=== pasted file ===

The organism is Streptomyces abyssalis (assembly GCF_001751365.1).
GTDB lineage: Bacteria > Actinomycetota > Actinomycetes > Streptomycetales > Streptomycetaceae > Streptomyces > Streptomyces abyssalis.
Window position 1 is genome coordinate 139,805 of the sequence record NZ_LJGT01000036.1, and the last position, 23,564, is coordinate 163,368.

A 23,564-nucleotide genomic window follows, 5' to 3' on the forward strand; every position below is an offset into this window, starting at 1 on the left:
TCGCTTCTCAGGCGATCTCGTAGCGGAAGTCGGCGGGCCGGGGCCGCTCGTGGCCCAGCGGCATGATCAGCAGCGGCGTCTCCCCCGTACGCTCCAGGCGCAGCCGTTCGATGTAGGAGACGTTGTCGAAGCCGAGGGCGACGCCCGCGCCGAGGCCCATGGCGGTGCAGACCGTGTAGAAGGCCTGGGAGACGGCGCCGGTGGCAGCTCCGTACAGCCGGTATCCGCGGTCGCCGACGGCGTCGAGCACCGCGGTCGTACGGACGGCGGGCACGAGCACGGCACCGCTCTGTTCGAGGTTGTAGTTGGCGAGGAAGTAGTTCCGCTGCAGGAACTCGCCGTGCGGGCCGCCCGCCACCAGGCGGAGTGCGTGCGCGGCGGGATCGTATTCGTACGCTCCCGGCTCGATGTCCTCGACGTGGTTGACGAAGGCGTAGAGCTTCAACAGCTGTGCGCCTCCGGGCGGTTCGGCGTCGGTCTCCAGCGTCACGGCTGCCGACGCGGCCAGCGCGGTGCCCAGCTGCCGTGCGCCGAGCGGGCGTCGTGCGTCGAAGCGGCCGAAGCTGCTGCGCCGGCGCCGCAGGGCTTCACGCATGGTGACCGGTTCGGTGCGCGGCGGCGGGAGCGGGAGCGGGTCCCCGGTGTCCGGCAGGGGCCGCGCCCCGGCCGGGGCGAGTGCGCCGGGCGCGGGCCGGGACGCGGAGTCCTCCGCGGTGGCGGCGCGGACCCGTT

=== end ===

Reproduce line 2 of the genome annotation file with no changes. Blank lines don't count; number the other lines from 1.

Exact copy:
GTDB lineage: Bacteria > Actinomycetota > Actinomycetes > Streptomycetales > Streptomycetaceae > Streptomyces > Streptomyces abyssalis.